Subject: Re: if_ie status.
To: Michael Richardson <>
From: Holger Veit <>
List: port-sun3
Date: 04/13/1994 11:36:33
>   I thank Intel for neglecting to document in any form the
> "intermediate system control block pointer" --- ic/i82586.h and the
> other various code is particularly obscure on this count, and I only
> gleamed what was going on yesterday. Why is the iscp needed? I really
> don't know. 
I also observed this long time ago, when one of my students tried to
design a PC board for the 586  (The 586, really! ;-)).
The ISCP is necessary because it is an initialization structure that is
modified by the 586. See example PL/M listing lines 324:
	ISCP.BUSY = 01H;	/* This words set by the CPU to 01H,
				   82586 clears it. */
Thus the ISCP must be located in RAM. In contrast, the SCP (at 0xffff4)
is in ROM (poor 8086 design). The interesting question that directly arises
is why such an init flag is not kept in the 586 itself (power on reset
sets a flipflop to 1, when the initialization is done, it is cleared),
or if it is necessary to have this in RAM why it is not kept together with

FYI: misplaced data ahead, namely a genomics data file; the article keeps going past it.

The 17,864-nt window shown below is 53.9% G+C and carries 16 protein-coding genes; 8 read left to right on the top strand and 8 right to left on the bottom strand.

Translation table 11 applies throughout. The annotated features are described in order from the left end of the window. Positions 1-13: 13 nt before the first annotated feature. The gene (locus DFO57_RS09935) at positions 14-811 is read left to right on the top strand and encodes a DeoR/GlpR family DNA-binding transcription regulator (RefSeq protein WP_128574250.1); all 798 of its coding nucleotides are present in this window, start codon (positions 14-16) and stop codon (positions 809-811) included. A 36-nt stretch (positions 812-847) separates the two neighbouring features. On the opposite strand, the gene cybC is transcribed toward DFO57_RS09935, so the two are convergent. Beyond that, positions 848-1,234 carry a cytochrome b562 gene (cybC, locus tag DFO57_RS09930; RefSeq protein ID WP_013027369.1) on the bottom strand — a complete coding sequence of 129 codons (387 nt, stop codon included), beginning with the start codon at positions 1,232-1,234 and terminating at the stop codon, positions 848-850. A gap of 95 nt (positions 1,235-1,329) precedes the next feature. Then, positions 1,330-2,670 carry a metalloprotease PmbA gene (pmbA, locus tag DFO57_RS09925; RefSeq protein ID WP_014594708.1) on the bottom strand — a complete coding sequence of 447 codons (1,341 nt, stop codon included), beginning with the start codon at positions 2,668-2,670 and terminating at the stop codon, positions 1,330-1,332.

the SCB data.
The latter is the user interface structure, I understand that stuff which
is not intended for normal operation (init flag) should be placed elsewhere.
The internal flipflop is a bad solution, because it needs a separate I/O
port for read access, which would be an expensive solution, because
the 82586 was designed to use shared memory exclusively (ignore the question
how the Channel Attention bit is set). With the ISCP the CPU can monitor
the reset phase of the LAN controller.
I believe (from the gap in the "preliminary" data sheet) that the necessity
of such a flag was detected in later design stages, and since real designers
like to write doc as much as real programmers do, the update of the data
sheet was simply forgotten. The (not only Intel) data books are full of
such missing features. Should not happen, though.

         Dr. Holger Veit                   | INTERNET:
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